The National Association of Automobile Manufacturers of SA (Naamsa) has offered a “three year accord”, with an increase of nine percent to be followed by one percent increases in 2002 and 2003. The offer depends on the acceptance of a “no-further claims” clause, which would ban strike action at plant level.
The original demand for a 12 percent increase was reduced by the union to 10 percent during negotiations. Also the union was calling for a two-year rather than a three-year settlement. Union officials have declared the strike a success, despite the fact that neither of these demands has been met. For the past week the union bureaucracy has been manoeuvring for a return to work. Last Sunday the strike was suspended “until further notice”. Numsa secretary general Silumko Nondwangu told a press conference that “substantive progress has been made in reaching an agreement”.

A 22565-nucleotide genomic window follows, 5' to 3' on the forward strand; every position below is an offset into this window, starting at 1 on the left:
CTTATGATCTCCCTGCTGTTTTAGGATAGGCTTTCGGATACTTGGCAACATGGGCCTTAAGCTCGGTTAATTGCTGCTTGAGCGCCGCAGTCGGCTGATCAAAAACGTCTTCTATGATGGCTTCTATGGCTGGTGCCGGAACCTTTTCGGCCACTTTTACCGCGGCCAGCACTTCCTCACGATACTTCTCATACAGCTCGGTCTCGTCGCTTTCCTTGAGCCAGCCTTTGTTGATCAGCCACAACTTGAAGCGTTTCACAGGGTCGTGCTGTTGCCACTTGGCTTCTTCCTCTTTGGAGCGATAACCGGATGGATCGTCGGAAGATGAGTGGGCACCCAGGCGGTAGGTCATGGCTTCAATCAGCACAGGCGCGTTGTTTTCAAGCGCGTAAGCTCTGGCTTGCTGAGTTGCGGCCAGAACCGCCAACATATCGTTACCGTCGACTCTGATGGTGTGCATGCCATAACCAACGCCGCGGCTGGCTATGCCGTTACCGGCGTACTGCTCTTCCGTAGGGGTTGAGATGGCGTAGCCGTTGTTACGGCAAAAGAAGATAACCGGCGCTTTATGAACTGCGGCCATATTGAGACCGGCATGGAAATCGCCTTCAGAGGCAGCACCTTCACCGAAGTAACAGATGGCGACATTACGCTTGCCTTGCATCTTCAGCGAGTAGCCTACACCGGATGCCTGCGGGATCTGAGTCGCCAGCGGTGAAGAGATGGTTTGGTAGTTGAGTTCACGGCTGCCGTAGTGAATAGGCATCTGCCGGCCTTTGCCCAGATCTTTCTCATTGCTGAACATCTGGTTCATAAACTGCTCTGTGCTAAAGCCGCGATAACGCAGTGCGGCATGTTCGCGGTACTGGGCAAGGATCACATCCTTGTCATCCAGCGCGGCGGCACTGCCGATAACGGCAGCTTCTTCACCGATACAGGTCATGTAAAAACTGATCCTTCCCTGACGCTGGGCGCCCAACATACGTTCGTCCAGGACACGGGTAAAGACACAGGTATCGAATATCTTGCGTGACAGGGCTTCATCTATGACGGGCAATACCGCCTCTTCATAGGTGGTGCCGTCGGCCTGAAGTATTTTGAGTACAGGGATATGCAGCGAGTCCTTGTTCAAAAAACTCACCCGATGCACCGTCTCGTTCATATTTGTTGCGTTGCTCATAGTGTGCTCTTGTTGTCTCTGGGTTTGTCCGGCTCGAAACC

Last Tuesday, DaimlerChrysler threatened to transfer production out of South Africa if the strike was not settled. According to the International Metalworkers’ Federation the average hourly rate for a South African auto worker in 1998 was 20 percent of the rate paid to a Canadian auto worker, 33 percent of the German rate and 18 percent of the rate paid in Japan.
South African tyre workers on strike
5,000 workers have gone on strike at six tyre factories in support of a demand for increased wages. The National Union of Metalworkers of South Africa (Numsa) is demanding 10 percent, and MWU-Solidarity, the other union involved in the dispute, is demanding 8.5 percent. The New Tyre Manufacturing Employers Association (NTMEA) is offering 7 percent.
Numsa spokesman Dumisa Ntuli said, “We have taken every measure to try to prevent a strike, but the employer has pushed us into a corner.” Businesses involved are Dunlop’s Durban and Ladysmith facilities, Continental’s Port Elizabeth factory, Goodyear’s Uitenhage plant and Firestone’s sites at Brits and Port Elizabeth.